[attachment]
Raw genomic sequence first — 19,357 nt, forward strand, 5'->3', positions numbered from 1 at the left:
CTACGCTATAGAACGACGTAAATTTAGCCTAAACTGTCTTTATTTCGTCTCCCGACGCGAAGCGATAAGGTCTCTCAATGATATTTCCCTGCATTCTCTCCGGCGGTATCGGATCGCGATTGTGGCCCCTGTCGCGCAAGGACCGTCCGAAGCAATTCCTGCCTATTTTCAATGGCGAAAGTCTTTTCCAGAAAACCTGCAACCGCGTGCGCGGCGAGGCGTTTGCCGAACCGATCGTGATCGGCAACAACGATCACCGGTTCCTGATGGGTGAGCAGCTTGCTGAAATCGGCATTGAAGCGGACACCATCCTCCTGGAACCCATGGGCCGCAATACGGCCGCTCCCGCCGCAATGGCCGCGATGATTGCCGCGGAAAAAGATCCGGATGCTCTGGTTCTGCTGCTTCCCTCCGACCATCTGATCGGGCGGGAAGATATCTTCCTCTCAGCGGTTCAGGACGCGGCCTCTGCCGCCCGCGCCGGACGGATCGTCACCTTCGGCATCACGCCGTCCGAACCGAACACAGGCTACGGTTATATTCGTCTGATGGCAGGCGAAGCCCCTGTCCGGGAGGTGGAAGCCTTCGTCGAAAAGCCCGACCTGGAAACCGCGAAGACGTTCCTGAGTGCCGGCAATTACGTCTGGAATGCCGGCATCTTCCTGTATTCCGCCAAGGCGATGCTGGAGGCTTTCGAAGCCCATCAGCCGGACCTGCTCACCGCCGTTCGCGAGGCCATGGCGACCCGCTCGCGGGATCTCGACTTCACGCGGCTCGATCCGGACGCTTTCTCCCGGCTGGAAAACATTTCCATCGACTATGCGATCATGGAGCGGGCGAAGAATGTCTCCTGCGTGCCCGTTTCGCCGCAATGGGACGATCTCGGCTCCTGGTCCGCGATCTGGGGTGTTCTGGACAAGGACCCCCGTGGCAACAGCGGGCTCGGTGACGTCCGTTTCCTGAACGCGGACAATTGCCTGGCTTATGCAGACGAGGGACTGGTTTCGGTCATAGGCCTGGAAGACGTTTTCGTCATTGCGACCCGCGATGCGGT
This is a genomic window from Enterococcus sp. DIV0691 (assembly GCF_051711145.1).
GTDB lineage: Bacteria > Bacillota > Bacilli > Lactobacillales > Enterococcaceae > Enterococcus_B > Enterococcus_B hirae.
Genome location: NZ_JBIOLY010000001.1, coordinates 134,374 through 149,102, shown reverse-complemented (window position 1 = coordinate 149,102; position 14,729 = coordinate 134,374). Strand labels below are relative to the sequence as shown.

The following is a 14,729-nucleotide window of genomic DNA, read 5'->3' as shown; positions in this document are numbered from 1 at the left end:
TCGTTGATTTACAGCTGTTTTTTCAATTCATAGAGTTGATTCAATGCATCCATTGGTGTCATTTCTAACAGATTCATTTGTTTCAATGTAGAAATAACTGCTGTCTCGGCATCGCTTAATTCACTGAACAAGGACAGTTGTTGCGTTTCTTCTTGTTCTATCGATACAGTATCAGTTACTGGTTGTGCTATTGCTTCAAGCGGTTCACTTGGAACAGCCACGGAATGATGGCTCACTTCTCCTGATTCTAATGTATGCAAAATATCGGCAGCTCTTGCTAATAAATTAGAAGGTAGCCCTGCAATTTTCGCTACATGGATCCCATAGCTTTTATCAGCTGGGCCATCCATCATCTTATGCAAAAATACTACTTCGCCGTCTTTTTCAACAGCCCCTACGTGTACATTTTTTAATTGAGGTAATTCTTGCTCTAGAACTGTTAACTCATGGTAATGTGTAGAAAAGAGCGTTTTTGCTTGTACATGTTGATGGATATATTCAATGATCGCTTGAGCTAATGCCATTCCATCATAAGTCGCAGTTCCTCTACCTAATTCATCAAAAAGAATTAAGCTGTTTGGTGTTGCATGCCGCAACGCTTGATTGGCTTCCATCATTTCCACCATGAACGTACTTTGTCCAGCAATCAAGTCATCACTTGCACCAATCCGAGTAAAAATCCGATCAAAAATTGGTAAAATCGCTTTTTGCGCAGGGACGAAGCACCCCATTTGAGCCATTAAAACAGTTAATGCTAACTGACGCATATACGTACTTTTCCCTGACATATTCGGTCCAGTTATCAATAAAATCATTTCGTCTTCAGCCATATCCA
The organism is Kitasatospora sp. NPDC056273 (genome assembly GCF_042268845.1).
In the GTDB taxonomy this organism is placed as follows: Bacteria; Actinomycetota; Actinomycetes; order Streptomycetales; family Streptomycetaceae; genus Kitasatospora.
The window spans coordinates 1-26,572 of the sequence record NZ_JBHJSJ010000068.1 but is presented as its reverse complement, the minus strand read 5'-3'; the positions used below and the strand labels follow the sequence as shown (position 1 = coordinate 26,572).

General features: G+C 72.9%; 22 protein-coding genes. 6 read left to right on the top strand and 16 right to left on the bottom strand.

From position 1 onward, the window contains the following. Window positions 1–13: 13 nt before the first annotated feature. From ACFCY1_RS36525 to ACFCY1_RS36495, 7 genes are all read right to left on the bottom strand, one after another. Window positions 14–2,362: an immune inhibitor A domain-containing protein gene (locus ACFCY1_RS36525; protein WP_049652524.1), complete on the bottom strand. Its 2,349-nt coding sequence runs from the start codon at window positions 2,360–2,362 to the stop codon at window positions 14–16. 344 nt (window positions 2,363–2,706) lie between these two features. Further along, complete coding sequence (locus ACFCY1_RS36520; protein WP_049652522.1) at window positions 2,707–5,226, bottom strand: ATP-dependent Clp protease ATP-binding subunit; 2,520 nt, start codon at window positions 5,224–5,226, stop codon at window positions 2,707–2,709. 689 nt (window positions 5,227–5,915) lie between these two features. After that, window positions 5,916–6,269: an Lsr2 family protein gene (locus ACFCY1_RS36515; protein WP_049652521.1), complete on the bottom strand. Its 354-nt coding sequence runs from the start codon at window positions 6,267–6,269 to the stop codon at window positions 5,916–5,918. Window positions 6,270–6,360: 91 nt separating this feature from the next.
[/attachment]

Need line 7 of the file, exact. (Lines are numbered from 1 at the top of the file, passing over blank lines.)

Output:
TCGTTGATTTACAGCTGTTTTTTCAATTCATAGAGTTGATTCAATGCATCCATTGGTGTCATTTCTAACAGATTCATTTGTTTCAATGTAGAAATAACTGCTGTCTCGGCATCGCTTAATTCACTGAACAAGGACAGTTGTTGCGTTTCTTCTTGTTCTATCGATACAGTATCAGTTACTGGTTGTGCTATTGCTTCAAGCGGTTCACTTGGAACAGCCACGGAATGATGGCTCACTTCTCCTGATTCTAATGTATGCAAAATATCGGCAGCTCTTGCTAATAAATTAGAAGGTAGCCCTGCAATTTTCGCTACATGGATCCCATAGCTTTTATCAGCTGGGCCATCCATCATCTTATGCAAAAATACTACTTCGCCGTCTTTTTCAACAGCCCCTACGTGTACATTTTTTAATTGAGGTAATTCTTGCTCTAGAACTGTTAACTCATGGTAATGTGTAGAAAAGAGCGTTTTTGCTTGTACATGTTGATGGATATATTCAATGATCGCTTGAGCTAATGCCATTCCATCATAAGTCGCAGTTCCTCTACCTAATTCATCAAAAAGAATTAAGCTGTTTGGTGTTGCATGCCGCAACGCTTGATTGGCTTCCATCATTTCCACCATGAACGTACTTTGTCCAGCAATCAAGTCATCACTTGCACCAATCCGAGTAAAAATCCGATCAAAAATTGGTAAAATCGCTTTTTGCGCAGGGACGAAGCACCCCATTTGAGCCATTAAAACAGTTAATGCTAACTGACGCATATACGTACTTTTCCCTGACATATTCGGTCCAGTTATCAATAAAATCATTTCGTCTTCAGCCATATCCA